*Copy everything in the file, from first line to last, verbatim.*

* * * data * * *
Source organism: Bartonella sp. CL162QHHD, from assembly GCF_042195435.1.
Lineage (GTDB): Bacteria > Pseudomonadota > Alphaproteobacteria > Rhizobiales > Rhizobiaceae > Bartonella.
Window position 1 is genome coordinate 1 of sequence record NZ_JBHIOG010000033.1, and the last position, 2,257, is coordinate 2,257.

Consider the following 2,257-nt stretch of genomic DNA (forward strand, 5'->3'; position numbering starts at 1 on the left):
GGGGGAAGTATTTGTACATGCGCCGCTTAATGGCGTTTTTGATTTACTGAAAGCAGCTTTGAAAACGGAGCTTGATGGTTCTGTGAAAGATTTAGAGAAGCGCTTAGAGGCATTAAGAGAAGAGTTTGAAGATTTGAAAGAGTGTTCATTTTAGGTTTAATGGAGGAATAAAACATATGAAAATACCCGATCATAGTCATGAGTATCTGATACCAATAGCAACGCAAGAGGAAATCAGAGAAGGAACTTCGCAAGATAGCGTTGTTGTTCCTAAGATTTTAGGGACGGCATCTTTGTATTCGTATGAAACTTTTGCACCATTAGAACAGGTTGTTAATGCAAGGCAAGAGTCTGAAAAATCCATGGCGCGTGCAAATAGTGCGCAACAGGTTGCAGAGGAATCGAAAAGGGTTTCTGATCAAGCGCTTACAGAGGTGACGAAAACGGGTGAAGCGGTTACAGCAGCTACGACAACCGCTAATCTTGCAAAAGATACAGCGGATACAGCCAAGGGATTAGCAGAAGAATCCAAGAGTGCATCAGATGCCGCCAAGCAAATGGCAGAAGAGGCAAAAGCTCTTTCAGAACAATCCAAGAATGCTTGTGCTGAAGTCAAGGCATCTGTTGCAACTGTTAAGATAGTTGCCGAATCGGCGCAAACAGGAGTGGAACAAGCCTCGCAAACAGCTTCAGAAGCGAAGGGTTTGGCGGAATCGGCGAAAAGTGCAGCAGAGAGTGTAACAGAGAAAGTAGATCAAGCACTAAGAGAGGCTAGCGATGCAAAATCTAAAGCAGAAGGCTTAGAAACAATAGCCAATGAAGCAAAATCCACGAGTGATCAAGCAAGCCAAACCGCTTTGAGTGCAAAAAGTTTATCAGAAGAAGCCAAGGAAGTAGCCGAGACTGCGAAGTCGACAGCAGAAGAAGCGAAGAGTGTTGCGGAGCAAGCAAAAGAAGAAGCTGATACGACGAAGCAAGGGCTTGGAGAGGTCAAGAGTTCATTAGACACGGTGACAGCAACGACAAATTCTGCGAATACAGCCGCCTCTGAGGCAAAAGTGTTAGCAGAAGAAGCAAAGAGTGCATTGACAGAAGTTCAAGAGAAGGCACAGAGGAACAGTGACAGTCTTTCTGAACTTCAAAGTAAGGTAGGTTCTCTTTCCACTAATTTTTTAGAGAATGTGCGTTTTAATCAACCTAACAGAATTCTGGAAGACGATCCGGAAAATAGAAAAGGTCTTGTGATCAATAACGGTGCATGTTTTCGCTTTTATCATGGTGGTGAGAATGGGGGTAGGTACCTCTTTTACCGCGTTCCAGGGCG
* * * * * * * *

Source organism: Bartonella sp. CL162QHHD, from assembly GCF_042195435.1.
Lineage (GTDB): Bacteria > Pseudomonadota > Alphaproteobacteria > Rhizobiales > Rhizobiaceae > Bartonella.
Window position 1 is genome coordinate 1 of sequence record NZ_JBHIOG010000033.1, and the last position, 2,257, is coordinate 2,257.

Consider the following 2,257-nt stretch of genomic DNA (forward strand, 5'->3'; position numbering starts at 1 on the left):
GGGGGAAGTATTTGTACATGCGCCGCTTAATGGCGTTTTTGATTTACTGAAAGCAGCTTTGAAAACGGAGCTTGATGGTTCTGTGAAAGATTTAGAGAAGCGCTTAGAGGCATTAAGAGAAGAGTTTGAAGATTTGAAAGAGTGTTCATTTTAGGTTTAATGGAGGAATAAAACATATGAAAATACCCGATCATAGTCATGAGTATCTGATACCAATAGCAACGCAAGAGGAAATCAGAGAAGGAACTTCGCAAGATAGCGTTGTTGTTCCTAAGATTTTAGGGACGGCATCTTTGTATTCGTATGAAACTTTTGCACCATTAGAACAGGTTGTTAATGCAAGGCAAGAGTCTGAAAAATCCATGGCGCGTGCAAATAGTGCGCAACAGGTTGCAGAGGAATCGAAAAGGGTTTCTGATCAAGCGCTTACAGAGGTGACGAAAACGGGTGAAGCGGTTACAGCAGCTACGACAACCGCTAATCTTGCAAAAGATACAGCGGATACAGCCAAGGGATTAGCAGAAGAATCCAAGAGTGCATCAGATGCCGCCAAGCAAATGGCAGAAGAGGCAAAAGCTCTTTCAGAACAATCCAAGAATGCTTGTGCTGAAGTCAAGGCATCTGTTGCAACTGTTAAGATAGTTGCCGAATCGGCGCAAACAGGAGTGGAACAAGCCTCGCAAACAGCTTCAGAAGCGAAGGGTTTGGCGGAATCGGCGAAAAGTGCAGCAGAGAGTGTAACAGAGAAAGTAGATCAAGCACTAAGAGAGGCTAGCGATGCAAAATCTAAAGCAGAAGGCTTAGAAACAATAGCCAATGAAGCAAAATCCACGAGTGATCAAGCAAGCCAAACCGCTTTGAGTGCAAAAAGTTTATCAGAAGAAGCCAAGGAAGTAGCCGAGACTGCGAAGTCGACAGCAGAAGAAGCGAAGAGTGTTGCGGAGCAAGCAAAAGAAGAAGCTGATACGACGAAGCAAGGGCTTGGAGAGGTCAAGAGTTCATTAGACACGGTGACAGCAACGACAAATTCTGCGAATACAGCCGCCTCTGAGGCAAAAGTGTTAGCAGAAGAAGCAAAGAGTGCATTGACAGAAGTTCAAGAGAAGGCACAGAGGAACAGTGACAGTCTTTCTGAACTTCAAAGTAAGGTAGGTTCTCTTTCCACTAATTTTTTAGAGAATGTGCGTTTTAATCAACCTAACAGAATTCTGGAAGACGATCCGGAAAATAGAAAAGGTCTTGTGATCAATAACGGTGCATGTTTTCGCTTTTATCATGGTGGTGAGAATGGGGGTAGGTACCTCTTTTACCGCGTTCCAGGGCG